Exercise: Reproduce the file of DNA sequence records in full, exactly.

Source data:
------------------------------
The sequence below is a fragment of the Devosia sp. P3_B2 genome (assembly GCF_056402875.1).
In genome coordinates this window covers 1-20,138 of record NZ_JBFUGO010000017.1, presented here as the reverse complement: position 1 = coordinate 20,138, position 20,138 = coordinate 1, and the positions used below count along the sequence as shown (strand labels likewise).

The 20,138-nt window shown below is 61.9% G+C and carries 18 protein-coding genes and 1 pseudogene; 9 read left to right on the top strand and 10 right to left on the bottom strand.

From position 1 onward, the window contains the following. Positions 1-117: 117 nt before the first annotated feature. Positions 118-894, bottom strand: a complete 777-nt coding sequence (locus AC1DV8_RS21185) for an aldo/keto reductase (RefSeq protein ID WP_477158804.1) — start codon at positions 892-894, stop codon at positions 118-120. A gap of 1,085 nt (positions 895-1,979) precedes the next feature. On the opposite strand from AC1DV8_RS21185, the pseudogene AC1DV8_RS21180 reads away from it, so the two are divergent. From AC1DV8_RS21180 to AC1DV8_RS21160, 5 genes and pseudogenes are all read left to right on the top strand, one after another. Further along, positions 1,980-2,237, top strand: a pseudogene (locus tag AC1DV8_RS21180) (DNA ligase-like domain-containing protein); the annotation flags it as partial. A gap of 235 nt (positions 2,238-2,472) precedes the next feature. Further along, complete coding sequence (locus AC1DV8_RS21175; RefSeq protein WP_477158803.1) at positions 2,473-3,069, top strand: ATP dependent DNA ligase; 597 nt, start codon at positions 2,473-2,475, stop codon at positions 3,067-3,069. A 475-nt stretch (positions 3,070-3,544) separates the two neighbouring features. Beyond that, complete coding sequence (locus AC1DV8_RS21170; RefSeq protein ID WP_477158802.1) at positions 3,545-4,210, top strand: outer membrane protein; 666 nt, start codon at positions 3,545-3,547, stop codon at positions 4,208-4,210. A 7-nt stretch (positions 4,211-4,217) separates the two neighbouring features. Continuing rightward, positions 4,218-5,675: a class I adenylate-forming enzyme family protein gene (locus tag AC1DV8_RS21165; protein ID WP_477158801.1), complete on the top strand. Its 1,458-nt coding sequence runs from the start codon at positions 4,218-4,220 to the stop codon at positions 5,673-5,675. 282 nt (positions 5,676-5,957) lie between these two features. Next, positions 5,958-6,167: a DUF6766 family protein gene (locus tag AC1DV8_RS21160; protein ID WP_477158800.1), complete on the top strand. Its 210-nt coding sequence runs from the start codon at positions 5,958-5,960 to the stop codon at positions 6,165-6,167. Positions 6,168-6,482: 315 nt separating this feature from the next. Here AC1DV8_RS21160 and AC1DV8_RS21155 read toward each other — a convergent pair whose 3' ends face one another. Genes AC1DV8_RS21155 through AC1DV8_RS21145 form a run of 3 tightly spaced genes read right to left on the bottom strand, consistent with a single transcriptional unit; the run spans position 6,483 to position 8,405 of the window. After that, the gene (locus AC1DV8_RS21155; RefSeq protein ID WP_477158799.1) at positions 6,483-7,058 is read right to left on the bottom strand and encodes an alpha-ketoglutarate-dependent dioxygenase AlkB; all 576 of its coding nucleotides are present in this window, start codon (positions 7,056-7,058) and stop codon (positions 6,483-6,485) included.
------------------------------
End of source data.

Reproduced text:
The sequence below is a fragment of the Devosia sp. P3_B2 genome (assembly GCF_056402875.1).
In genome coordinates this window covers 1-20,138 of record NZ_JBFUGO010000017.1, presented here as the reverse complement: position 1 = coordinate 20,138, position 20,138 = coordinate 1, and the positions used below count along the sequence as shown (strand labels likewise).

The 20,138-nt window shown below is 61.9% G+C and carries 18 protein-coding genes and 1 pseudogene; 9 read left to right on the top strand and 10 right to left on the bottom strand.

From position 1 onward, the window contains the following. Positions 1-117: 117 nt before the first annotated feature. Positions 118-894, bottom strand: a complete 777-nt coding sequence (locus AC1DV8_RS21185) for an aldo/keto reductase (RefSeq protein ID WP_477158804.1) — start codon at positions 892-894, stop codon at positions 118-120. A gap of 1,085 nt (positions 895-1,979) precedes the next feature. On the opposite strand from AC1DV8_RS21185, the pseudogene AC1DV8_RS21180 reads away from it, so the two are divergent. From AC1DV8_RS21180 to AC1DV8_RS21160, 5 genes and pseudogenes are all read left to right on the top strand, one after another. Further along, positions 1,980-2,237, top strand: a pseudogene (locus tag AC1DV8_RS21180) (DNA ligase-like domain-containing protein); the annotation flags it as partial. A gap of 235 nt (positions 2,238-2,472) precedes the next feature. Further along, complete coding sequence (locus AC1DV8_RS21175; RefSeq protein WP_477158803.1) at positions 2,473-3,069, top strand: ATP dependent DNA ligase; 597 nt, start codon at positions 2,473-2,475, stop codon at positions 3,067-3,069. A 475-nt stretch (positions 3,070-3,544) separates the two neighbouring features. Beyond that, complete coding sequence (locus AC1DV8_RS21170; RefSeq protein ID WP_477158802.1) at positions 3,545-4,210, top strand: outer membrane protein; 666 nt, start codon at positions 3,545-3,547, stop codon at positions 4,208-4,210. A 7-nt stretch (positions 4,211-4,217) separates the two neighbouring features. Continuing rightward, positions 4,218-5,675: a class I adenylate-forming enzyme family protein gene (locus tag AC1DV8_RS21165; protein ID WP_477158801.1), complete on the top strand. Its 1,458-nt coding sequence runs from the start codon at positions 4,218-4,220 to the stop codon at positions 5,673-5,675. 282 nt (positions 5,676-5,957) lie between these two features. Next, positions 5,958-6,167: a DUF6766 family protein gene (locus tag AC1DV8_RS21160; protein ID WP_477158800.1), complete on the top strand. Its 210-nt coding sequence runs from the start codon at positions 5,958-5,960 to the stop codon at positions 6,165-6,167. Positions 6,168-6,482: 315 nt separating this feature from the next. Here AC1DV8_RS21160 and AC1DV8_RS21155 read toward each other — a convergent pair whose 3' ends face one another. Genes AC1DV8_RS21155 through AC1DV8_RS21145 form a run of 3 tightly spaced genes read right to left on the bottom strand, consistent with a single transcriptional unit; the run spans position 6,483 to position 8,405 of the window. After that, the gene (locus AC1DV8_RS21155; RefSeq protein ID WP_477158799.1) at positions 6,483-7,058 is read right to left on the bottom strand and encodes an alpha-ketoglutarate-dependent dioxygenase AlkB; all 576 of its coding nucleotides are present in this window, start codon (positions 7,056-7,058) and stop codon (positions 6,483-6,485) included.